“Winds out of the southwest were pushing water inland” from the Gulf of Mexico into Tampa Bay, he said. “We are monitoring the hurricane 24 hours a day.”
By 1:14 a.m. on Wednesday, the local tide was expected to be 2.3 feet above normal.
During high tides through at least Wednesday morning, residents and visitors can expect to see street flooding along low areas of Shore Boulevard and in the Marina District, he said.
The city has placed “Salt Water Flooding – Do Not Enter” portable street signage in both areas.
“If necessary, we’ll close the appropriate roads with barricades,” said O’Reilly.
Additionally, a self-service sand bag area was opened behind the Neighborhood Center located at 1617 49th Street South from 1 p.m. to 7 p.m. on Tuesday and from 9 a.m. to 7 p.m. on Wednesday.
“Water is coming up through the storm drains. That’s how we’re getting street-level flooding,” he said. “We are not seeing the beach breached.”
As soon as the tide goes out, the streets will drain, he said.
“Hopefully by Thursday, the storm will pass us by,” said O’Reilly. “Our thoughts will be with those people in the panhandle area.”
If Gulfport residents have any flooding or water-related questions, they can call the Public Works Department at 727-893-1089. For any city-related concerns, call O’Reilly at 727-893-1009.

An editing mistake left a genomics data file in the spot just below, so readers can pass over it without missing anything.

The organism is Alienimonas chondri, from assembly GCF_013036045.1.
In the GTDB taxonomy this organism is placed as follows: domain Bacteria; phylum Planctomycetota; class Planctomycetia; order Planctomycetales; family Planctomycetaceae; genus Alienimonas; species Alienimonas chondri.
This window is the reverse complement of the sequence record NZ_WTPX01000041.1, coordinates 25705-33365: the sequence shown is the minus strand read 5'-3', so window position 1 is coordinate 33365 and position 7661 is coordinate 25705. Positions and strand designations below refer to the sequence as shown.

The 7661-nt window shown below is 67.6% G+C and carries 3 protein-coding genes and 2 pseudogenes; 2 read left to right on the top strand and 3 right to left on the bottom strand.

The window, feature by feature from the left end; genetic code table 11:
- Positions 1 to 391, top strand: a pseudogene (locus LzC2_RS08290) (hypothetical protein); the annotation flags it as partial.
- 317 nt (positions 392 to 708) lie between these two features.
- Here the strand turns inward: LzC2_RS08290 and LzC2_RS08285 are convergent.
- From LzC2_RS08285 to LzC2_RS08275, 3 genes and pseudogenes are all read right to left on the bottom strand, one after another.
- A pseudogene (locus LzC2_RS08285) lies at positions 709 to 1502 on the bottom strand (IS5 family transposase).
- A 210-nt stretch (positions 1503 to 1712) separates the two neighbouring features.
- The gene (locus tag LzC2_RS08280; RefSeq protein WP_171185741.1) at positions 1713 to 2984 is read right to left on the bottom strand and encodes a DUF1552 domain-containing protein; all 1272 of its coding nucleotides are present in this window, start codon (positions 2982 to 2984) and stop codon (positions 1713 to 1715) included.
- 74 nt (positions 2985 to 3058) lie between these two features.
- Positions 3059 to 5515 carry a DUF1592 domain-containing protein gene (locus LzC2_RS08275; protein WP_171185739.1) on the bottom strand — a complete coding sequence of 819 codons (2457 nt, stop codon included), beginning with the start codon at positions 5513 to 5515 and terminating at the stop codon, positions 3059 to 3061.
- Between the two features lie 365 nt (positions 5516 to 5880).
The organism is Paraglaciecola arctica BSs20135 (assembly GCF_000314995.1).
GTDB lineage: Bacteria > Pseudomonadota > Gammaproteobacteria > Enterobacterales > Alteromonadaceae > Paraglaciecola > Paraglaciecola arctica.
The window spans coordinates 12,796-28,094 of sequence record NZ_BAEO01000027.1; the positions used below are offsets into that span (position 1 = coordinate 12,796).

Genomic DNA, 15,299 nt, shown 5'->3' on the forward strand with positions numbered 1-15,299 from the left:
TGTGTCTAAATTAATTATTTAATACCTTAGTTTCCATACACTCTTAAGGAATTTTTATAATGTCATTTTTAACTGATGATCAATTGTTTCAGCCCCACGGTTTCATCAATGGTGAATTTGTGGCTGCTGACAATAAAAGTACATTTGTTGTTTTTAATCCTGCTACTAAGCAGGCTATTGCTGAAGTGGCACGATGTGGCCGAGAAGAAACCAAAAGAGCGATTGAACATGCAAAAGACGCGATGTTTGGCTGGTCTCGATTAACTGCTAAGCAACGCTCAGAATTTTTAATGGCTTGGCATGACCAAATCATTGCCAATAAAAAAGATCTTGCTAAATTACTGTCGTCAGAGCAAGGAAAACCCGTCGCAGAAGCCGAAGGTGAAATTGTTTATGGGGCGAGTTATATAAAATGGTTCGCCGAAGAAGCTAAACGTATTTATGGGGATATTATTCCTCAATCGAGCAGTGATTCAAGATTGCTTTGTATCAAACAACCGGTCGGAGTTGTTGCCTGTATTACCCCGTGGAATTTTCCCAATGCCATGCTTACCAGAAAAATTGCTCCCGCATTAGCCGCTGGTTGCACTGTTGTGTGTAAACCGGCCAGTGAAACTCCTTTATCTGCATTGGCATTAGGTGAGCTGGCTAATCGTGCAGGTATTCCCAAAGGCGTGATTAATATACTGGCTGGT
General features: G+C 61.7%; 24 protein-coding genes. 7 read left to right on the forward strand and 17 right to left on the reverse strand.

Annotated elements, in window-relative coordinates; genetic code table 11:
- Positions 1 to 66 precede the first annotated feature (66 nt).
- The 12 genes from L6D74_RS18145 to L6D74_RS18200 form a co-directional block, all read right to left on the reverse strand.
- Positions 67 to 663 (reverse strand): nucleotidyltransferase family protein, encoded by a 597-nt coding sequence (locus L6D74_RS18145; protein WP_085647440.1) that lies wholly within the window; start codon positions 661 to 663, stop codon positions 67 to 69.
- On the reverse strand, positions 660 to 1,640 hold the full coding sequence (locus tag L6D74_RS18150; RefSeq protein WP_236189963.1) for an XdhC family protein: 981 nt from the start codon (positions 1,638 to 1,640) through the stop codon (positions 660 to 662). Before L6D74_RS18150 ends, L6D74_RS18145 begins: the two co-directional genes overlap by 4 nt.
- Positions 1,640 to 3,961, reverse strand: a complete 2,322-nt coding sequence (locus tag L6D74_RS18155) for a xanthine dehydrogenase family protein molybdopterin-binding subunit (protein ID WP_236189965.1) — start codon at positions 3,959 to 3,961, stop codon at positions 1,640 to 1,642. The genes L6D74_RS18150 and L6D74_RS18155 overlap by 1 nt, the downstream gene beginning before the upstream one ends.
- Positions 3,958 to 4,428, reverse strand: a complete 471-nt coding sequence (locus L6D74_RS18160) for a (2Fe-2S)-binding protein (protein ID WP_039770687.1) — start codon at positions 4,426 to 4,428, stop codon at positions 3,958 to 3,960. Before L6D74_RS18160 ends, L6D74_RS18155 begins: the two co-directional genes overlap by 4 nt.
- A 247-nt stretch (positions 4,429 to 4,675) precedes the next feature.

The power punch to Florida will be when Michael makes landfall. According to the National Weather Service (NWS), it is projected to hit the panhandle at some point on Wednesday afternoon or evening as a category 4 hurricane with the potential to spawn local tornadoes.
The NWS office in Tallahassee said on Monday that “Michael could be the strongest hurricane to [make] landfall along the stretch of Florida’s Panhandle Gulf Coast in 13 years.”
“Hurricane Michael is a monstrous storm, and the forecast keeps getting more dangerous,” said Florida Governor Rick Scott on Tuesday during an appearance in the state’s emergency operations center in Tallahassee, according to a news report in the New York Times.
According to the weather team at Spectrum Bay News 9, the storm is moving at 12 mph, which is a fast pace, meaning “it will spread strong winds farther inland and there could be power outages deep into the panhandle, southeastern Alabama and southern Georgia.”